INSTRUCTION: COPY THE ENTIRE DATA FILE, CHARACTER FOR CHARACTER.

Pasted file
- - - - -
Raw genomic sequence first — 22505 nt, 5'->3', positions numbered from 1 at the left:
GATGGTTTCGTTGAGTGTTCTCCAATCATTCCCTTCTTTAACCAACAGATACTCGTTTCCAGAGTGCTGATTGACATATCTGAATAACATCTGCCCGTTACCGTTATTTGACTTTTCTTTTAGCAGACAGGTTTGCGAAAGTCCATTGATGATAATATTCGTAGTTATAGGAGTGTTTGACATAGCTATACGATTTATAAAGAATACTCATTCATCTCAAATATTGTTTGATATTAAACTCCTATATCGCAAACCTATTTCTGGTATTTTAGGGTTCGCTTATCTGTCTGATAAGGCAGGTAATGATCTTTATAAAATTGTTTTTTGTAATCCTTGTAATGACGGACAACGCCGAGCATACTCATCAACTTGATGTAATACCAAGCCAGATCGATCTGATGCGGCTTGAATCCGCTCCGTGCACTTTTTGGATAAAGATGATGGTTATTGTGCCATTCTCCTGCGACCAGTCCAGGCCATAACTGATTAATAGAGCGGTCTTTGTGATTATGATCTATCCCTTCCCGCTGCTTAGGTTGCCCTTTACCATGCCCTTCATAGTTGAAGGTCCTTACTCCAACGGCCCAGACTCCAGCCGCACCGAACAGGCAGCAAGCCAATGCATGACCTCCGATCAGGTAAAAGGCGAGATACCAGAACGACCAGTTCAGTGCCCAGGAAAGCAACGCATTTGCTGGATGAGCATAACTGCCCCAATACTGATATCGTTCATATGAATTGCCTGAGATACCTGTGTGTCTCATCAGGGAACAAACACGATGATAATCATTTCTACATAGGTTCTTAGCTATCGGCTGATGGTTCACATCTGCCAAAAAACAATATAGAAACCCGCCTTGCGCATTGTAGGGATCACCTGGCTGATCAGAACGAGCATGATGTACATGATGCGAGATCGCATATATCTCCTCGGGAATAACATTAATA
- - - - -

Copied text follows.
Raw genomic sequence first — 22505 nt, 5'->3', positions numbered from 1 at the left:
GATGGTTTCGTTGAGTGTTCTCCAATCATTCCCTTCTTTAACCAACAGATACTCGTTTCCAGAGTGCTGATTGACATATCTGAATAACATCTGCCCGTTACCGTTATTTGACTTTTCTTTTAGCAGACAGGTTTGCGAAAGTCCATTGATGATAATATTCGTAGTTATAGGAGTGTTTGACATAGCTATACGATTTATAAAGAATACTCATTCATCTCAAATATTGTTTGATATTAAACTCCTATATCGCAAACCTATTTCTGGTATTTTAGGGTTCGCTTATCTGTCTGATAAGGCAGGTAATGATCTTTATAAAATTGTTTTTTGTAATCCTTGTAATGACGGACAACGCCGAGCATACTCATCAACTTGATGTAATACCAAGCCAGATCGATCTGATGCGGCTTGAATCCGCTCCGTGCACTTTTTGGATAAAGATGATGGTTATTGTGCCATTCTCCTGCGACCAGTCCAGGCCATAACTGATTAATAGAGCGGTCTTTGTGATTATGATCTATCCCTTCCCGCTGCTTAGGTTGCCCTTTACCATGCCCTTCATAGTTGAAGGTCCTTACTCCAACGGCCCAGACTCCAGCCGCACCGAACAGGCAGCAAGCCAATGCATGACCTCCGATCAGGTAAAAGGCGAGATACCAGAACGACCAGTTCAGTGCCCAGGAAAGCAACGCATTTGCTGGATGAGCATAACTGCCCCAATACTGATATCGTTCATATGAATTGCCTGAGATACCTGTGTGTCTCATCAGGGAACAAACACGATGATAATCATTTCTACATAGGTTCTTAGCTATCGGCTGATGGTTCACATCTGCCAAAAAACAATATAGAAACCCGCCTTGCGCATTGTAGGGATCACCTGGCTGATCAGAACGAGCATGATGTACATGATGCGAGATCGCATATATCTCCTCGGGAATAACATTAATA